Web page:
About 2 months ago, Luca and I went to Monaco for the weekend. On the way there we first took a flight from Toulouse to Nice, and then a helicopter from Nice to Monaco heliport. This was our second ride in a helicopter after the first one in Brazil 2 years ago. In this post I just wanted to share the videos I filmed of the ride (find them below).
This time the helicopter was an Eurocopter EC 135 (Eurocopter is an EADS company, same as Airbus, where I work). As we took a picture before getting on it, we didn’t have the best seats to shoot a nice movie. There is another shortcoming: since the heliport in Monaco Western than Monaco Ville and in the ride from Nice you are coming from the West as well, you don’t get to see all the sea-line of Monaco in the helicopter ride (the main port, Monte Carlo and the beach).
There are many cities where walking tours are offered. We have taken some of those and are quite enjoyable. Not only they guide you through the city, but you get to look at the right spots in the right places, you listen to some of the stories that make up the history of the city, etc. We generally regard those walking tours as good value for money.
I missed such a tour in Monaco (and if it exists, we didn’t see it announced in the guide).
Let me share with you how easy it would be to organise it.
I would pick the circuit of the Formula 1 GP of Monaco as a reference. By the way, I found no explicit reference to it in the guide or in the city, you need to make it up yourself from memories of having watched it or check it in the internet (where normally it is not displayed street by street).
"Monaco GP Walking Tour" following the Formula 1 GP circuit.
As I said, I would give the tourist a map of the circuit and off we would go:
Departure at the starting line of the GP at Boulevard Albert I: from there you could easily venture to the left to see the centre of La Condamine, Rue Princesse Caroline, maybe walking up to the Place d’Armes to see the market.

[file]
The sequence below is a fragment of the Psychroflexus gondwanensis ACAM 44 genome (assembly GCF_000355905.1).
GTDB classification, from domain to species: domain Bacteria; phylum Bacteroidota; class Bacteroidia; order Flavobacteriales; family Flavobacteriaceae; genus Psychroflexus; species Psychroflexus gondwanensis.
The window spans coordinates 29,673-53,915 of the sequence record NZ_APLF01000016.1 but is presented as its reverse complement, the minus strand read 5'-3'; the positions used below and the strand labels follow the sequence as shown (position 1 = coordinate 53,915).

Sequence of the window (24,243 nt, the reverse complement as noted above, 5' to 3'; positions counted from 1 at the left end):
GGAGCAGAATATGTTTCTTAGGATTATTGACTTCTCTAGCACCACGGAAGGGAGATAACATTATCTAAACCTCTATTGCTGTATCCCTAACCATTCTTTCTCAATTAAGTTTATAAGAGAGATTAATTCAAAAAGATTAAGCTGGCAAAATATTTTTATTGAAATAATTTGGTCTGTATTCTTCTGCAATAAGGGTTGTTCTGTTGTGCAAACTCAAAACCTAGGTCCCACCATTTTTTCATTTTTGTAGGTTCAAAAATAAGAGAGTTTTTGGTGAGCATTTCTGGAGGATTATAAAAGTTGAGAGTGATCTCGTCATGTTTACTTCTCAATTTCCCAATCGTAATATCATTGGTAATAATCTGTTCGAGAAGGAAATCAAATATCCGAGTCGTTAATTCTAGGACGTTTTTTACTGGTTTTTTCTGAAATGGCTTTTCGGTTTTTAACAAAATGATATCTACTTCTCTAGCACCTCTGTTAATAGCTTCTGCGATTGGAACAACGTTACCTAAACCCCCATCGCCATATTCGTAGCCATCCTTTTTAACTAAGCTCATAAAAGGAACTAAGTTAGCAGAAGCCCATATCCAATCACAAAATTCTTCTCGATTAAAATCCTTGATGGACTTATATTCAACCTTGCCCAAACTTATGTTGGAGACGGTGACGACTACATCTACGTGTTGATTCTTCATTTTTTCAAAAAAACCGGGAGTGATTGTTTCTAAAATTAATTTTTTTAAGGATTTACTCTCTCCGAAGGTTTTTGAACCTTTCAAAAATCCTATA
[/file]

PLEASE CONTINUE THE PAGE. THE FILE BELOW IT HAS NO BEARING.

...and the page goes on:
Back to the circuit you would just go ahead till the first curve and visit the church Sainte Dévote, which gives the name to the curve in the race.
Taking the avenue d’Ostende up, you could venture to the Carré d’Or gallery, which is actually recommended in the guides. There you can see all kinds of luxury items’ shops (most of those brands don’t even ring a bell to me).
Leaving Av. d’Ostende you would continue to the Av. Monte-Carlo where you could visit the Casino, take some pictures in the gardens, admire the cars at the front (that spot is one that apparently every Porsche, Ferrari, Jaguar, Maserati or the like has to pass by no matter where they go :-)) and take a drink at the Cafe Paris (all activities that are recommended in the guides).
Leaving Av. Monte-Carlo you would take the Av. des Spélugues where you would admire its curves, steep slope down and F1-like road borders.
Down at the Boulevard Louis II and prior to entering the tunnel, you could have a walk by the beach and see The Champions Promenade.
You would then go through the tunnel to appear again at the harbour, where you could admire the yachts.
Turn left at the Route de la Piscine (which last weekend was used for ice-skating) and end by having a final drink at the bar of the last curve, La Rascasse.
With this simple walk, of no much more than the 3.3km of the official Formula 1 circuit, you would have visited most of the highlights except for the Rocher, where the cathedral, the aquarium and the Palace are located.
If the walking tour was guided, someone knowledgeable of the city could tell you about the prices of houses, VIP residences, sums played at the casino, owners of biggest yachts, firms selling at the Carré d’Or, famous stunts and overtakes at F1 races history, etc, etc.
As far as I know, there is no such guided tour, above you have my two cents.
While walking around in Monaco last weekend we discovered by chance “The Champions Promenade”, a walk by the seaside in Monaco with the footprints of some of the best football players in the History of the sport.
There, I discovered the “Golden Foot” award, different from the Ballon d’Or and the Golden Shoe. While the last two are awarded to the best player and top scorer of the year, the former is awarded only to active players older than 29 years old and can only be won once. Each new winner adds his footprint to The Champions Promenade, being the last one to do so Ryan Giggs.